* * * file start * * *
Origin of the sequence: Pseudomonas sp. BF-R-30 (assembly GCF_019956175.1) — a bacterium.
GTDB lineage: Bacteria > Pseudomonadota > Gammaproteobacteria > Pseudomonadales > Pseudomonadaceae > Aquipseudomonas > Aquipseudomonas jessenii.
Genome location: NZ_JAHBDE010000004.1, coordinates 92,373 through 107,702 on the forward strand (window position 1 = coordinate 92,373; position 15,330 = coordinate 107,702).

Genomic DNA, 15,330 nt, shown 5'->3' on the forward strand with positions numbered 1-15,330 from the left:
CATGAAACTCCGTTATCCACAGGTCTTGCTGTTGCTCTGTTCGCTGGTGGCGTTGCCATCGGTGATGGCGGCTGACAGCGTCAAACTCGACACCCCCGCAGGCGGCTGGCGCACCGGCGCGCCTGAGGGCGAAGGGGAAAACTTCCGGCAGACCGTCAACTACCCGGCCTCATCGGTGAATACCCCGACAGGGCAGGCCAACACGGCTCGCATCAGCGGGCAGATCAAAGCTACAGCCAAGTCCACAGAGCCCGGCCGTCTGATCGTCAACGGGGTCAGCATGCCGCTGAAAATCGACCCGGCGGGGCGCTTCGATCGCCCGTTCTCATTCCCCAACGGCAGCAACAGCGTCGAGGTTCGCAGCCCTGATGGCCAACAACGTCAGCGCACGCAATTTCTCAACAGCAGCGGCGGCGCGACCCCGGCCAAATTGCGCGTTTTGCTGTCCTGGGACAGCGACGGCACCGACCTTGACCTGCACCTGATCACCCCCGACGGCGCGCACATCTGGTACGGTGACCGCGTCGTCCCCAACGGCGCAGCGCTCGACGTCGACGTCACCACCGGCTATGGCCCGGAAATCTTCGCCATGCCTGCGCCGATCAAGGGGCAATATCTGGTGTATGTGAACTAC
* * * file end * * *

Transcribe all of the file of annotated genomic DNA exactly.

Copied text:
Origin of the sequence: Pseudomonas sp. BF-R-30 (assembly GCF_019956175.1) — a bacterium.
GTDB lineage: Bacteria > Pseudomonadota > Gammaproteobacteria > Pseudomonadales > Pseudomonadaceae > Aquipseudomonas > Aquipseudomonas jessenii.
Genome location: NZ_JAHBDE010000004.1, coordinates 92,373 through 107,702 on the forward strand (window position 1 = coordinate 92,373; position 15,330 = coordinate 107,702).

Genomic DNA, 15,330 nt, shown 5'->3' on the forward strand with positions numbered 1-15,330 from the left:
CATGAAACTCCGTTATCCACAGGTCTTGCTGTTGCTCTGTTCGCTGGTGGCGTTGCCATCGGTGATGGCGGCTGACAGCGTCAAACTCGACACCCCCGCAGGCGGCTGGCGCACCGGCGCGCCTGAGGGCGAAGGGGAAAACTTCCGGCAGACCGTCAACTACCCGGCCTCATCGGTGAATACCCCGACAGGGCAGGCCAACACGGCTCGCATCAGCGGGCAGATCAAAGCTACAGCCAAGTCCACAGAGCCCGGCCGTCTGATCGTCAACGGGGTCAGCATGCCGCTGAAAATCGACCCGGCGGGGCGCTTCGATCGCCCGTTCTCATTCCCCAACGGCAGCAACAGCGTCGAGGTTCGCAGCCCTGATGGCCAACAACGTCAGCGCACGCAATTTCTCAACAGCAGCGGCGGCGCGACCCCGGCCAAATTGCGCGTTTTGCTGTCCTGGGACAGCGACGGCACCGACCTTGACCTGCACCTGATCACCCCCGACGGCGCGCACATCTGGTACGGTGACCGCGTCGTCCCCAACGGCGCAGCGCTCGACGTCGACGTCACCACCGGCTATGGCCCGGAAATCTTCGCCATGCCTGCGCCGATCAAGGGGCAATATCTGGTGTATGTGAACTAC